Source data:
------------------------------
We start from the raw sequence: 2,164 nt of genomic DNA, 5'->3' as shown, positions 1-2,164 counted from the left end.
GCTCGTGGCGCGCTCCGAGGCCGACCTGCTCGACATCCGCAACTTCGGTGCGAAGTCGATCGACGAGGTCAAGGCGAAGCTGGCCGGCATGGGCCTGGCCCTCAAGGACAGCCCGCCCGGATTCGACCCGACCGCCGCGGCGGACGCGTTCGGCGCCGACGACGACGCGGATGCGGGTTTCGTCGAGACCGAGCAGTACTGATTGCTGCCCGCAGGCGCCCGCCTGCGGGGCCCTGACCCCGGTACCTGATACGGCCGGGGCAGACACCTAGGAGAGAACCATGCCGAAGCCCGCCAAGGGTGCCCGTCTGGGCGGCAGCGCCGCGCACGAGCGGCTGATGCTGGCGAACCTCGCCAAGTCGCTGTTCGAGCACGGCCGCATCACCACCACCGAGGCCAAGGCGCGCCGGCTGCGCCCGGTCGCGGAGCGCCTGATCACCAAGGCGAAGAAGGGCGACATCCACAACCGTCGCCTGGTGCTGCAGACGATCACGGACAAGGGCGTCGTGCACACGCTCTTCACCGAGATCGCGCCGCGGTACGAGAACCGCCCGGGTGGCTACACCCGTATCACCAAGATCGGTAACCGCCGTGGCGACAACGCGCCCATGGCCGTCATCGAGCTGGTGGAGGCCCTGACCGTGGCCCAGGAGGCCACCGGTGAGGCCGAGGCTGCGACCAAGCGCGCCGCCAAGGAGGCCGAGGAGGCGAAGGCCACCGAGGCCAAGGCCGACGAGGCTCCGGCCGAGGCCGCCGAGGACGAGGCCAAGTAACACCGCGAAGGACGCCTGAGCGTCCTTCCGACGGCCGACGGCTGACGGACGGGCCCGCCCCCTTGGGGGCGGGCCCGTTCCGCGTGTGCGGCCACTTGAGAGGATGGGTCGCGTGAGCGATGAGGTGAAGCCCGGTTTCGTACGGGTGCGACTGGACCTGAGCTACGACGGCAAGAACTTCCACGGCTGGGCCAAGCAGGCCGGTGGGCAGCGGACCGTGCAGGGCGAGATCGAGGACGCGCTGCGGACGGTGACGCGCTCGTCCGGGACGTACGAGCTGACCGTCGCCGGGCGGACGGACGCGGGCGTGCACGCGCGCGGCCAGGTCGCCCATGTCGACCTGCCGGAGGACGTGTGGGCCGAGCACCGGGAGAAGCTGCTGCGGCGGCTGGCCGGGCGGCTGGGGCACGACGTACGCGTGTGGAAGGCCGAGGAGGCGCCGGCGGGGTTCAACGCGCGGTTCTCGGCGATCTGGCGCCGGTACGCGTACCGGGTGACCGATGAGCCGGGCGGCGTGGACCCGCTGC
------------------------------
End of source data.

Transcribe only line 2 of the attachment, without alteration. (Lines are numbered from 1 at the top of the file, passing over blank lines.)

GCTCGTGGCGCGCTCCGAGGCCGACCTGCTCGACATCCGCAACTTCGGTGCGAAGTCGATCGACGAGGTCAAGGCGAAGCTGGCCGGCATGGGCCTGGCCCTCAAGGACAGCCCGCCCGGATTCGACCCGACCGCCGCGGCGGACGCGTTCGGCGCCGACGACGACGCGGATGCGGGTTTCGTCGAGACCGAGCAGTACTGATTGCTGCCCGCAGGCGCCCGCCTGCGGGGCCCTGACCCCGGTACCTGATACGGCCGGGGCAGACACCTAGGAGAGAACCATGCCGAAGCCCGCCAAGGGTGCCCGTCTGGGCGGCAGCGCCGCGCACGAGCGGCTGATGCTGGCGAACCTCGCCAAGTCGCTGTTCGAGCACGGCCGCATCACCACCACCGAGGCCAAGGCGCGCCGGCTGCGCCCGGTCGCGGAGCGCCTGATCACCAAGGCGAAGAAGGGCGACATCCACAACCGTCGCCTGGTGCTGCAGACGATCACGGACAAGGGCGTCGTGCACACGCTCTTCACCGAGATCGCGCCGCGGTACGAGAACCGCCCGGGTGGCTACACCCGTATCACCAAGATCGGTAACCGCCGTGGCGACAACGCGCCCATGGCCGTCATCGAGCTGGTGGAGGCCCTGACCGTGGCCCAGGAGGCCACCGGTGAGGCCGAGGCTGCGACCAAGCGCGCCGCCAAGGAGGCCGAGGAGGCGAAGGCCACCGAGGCCAAGGCCGACGAGGCTCCGGCCGAGGCCGCCGAGGACGAGGCCAAGTAACACCGCGAAGGACGCCTGAGCGTCCTTCCGACGGCCGACGGCTGACGGACGGGCCCGCCCCCTTGGGGGCGGGCCCGTTCCGCGTGTGCGGCCACTTGAGAGGATGGGTCGCGTGAGCGATGAGGTGAAGCCCGGTTTCGTACGGGTGCGACTGGACCTGAGCTACGACGGCAAGAACTTCCACGGCTGGGCCAAGCAGGCCGGTGGGCAGCGGACCGTGCAGGGCGAGATCGAGGACGCGCTGCGGACGGTGACGCGCTCGTCCGGGACGTACGAGCTGACCGTCGCCGGGCGGACGGACGCGGGCGTGCACGCGCGCGGCCAGGTCGCCCATGTCGACCTGCCGGAGGACGTGTGGGCCGAGCACCGGGAGAAGCTGCTGCGGCGGCTGGCCGGGCGGCTGGGGCACGACGTACGCGTGTGGAAGGCCGAGGAGGCGCCGGCGGGGTTCAACGCGCGGTTCTCGGCGATCTGGCGCCGGTACGCGTACCGGGTGACCGATGAGCCGGGCGGCGTGGACCCGCTGC